"My job at a UN agency", Jeremias Blaser
Meet Jeremias Blaser, Deputy Country Director for UNDP in Ghana. Learn more about his position and career path.
Jeremias Blaser at the time of writing
Deputy Country Director, UNDP, Ghana
Doctorate in political science
Most significant jobs to date
- Research fellow at the Institute of Federalism, University of Fribourg
- Programme manager, UNV, Bonn (2 years)
- UNDP Assistant Resident Representative, Sambia (2 years)
- UNDP Deputy Resident Representative, Congo (3 years)
- UNDP Deputy Country Director, Ghana (3 years)
- Chief of Development Cooperation, Swissaid, Berne/Lausanne (since Summer 2015)
How I started
I decided against an academic career while doing my doctorate in political science. I worked first for the Institute for Federalism in Fribourg, in the area of peacebuilding and governance. At the same time, I applied for the Lead programme at UNDP and was recruited for four years. My first job after the Lead programme was as deputy resident representative in the Congo and after that I moved with my family for almost three years to Ghana. While in Ghana, I got my current job as head of development cooperation at Swissaid.
My basic motivation was to contribute something meaningful for UNDP in the field. For me, the UN is an extraordinary organisation, with global reach and recognition. I was proud to work for it. In my position as deputy country director, I had plenty of room for manoeuvre, an excellent team and superiors who trusted me.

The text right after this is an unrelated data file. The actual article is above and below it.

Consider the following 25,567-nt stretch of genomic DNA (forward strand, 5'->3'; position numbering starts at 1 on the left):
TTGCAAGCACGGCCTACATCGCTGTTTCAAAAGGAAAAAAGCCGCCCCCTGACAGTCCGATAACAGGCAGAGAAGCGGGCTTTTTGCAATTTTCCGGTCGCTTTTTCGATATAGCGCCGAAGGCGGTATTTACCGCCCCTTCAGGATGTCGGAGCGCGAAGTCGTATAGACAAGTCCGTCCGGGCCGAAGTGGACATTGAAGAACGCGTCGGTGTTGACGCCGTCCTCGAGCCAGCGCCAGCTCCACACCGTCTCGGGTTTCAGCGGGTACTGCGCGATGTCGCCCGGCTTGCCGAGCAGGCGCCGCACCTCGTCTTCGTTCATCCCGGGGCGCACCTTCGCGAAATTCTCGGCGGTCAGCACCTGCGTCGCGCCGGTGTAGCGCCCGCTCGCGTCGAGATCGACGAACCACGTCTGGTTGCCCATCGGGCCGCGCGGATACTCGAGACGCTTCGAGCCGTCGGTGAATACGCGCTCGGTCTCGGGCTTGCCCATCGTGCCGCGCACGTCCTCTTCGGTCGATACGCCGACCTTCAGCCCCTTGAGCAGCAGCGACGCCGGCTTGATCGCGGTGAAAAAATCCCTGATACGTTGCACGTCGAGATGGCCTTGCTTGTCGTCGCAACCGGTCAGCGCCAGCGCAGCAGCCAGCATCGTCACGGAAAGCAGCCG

My daily work
My work as deputy country director was very diverse. I led programme meetings, developed strategic visions and determined directions. On a daily basis, there were many decisions to make, a flood of mails to manage and the financial administration to check. I also had many representation tasks. The days were long, often 11 to 12 hours.
I used to work at a strategic level to improve people's lives.
The rewards and challenges
The best part of my job was developing new ideas and then helping with their implementation. I love being able to make and shape decisions on the basis of solid research. It was great if we could celebrate success after a long operation. The only aspect of my job that I found tiring was people who wanted to enrich themselves.
My personal situation
The work in Ghana was intensive. My wife and I both worked 100%. However, we had a lot of support with childcare. Our circle of friends was smaller but more spontaneous than here in Switzerland. Our children were eight and twelve when we came back to Switzerland. We thought that was the right time to give them a bit more of a settled life.
Our circle of friends was smaller but more spontaneous than here in Switzerland.
What I’ve learnt
In Ghana I learnt that development cooperation works in a complex context. However, to be effective, an organisation needs an appropriate capacity and management system. I also learnt to lead a very diverse team while remaining modest.
After my long experience in the UNDP, I’ve stepped into the Swiss NGO world. Here, I can bring my experience from the field and the UN world, with room for manoeuvre similar to the UNDP. I strongly support the need for civil society, in order to bring about social improvements. There are many possibilities for the future – however my commitment to justice and poverty reduction will accompany me throughout my life.
My advice to people interested in a position at the UN
It’s imperative to have a master’s degree to get into the UN. It’s also worth cultivating a wide network as early as possible.
Portrait also available in German
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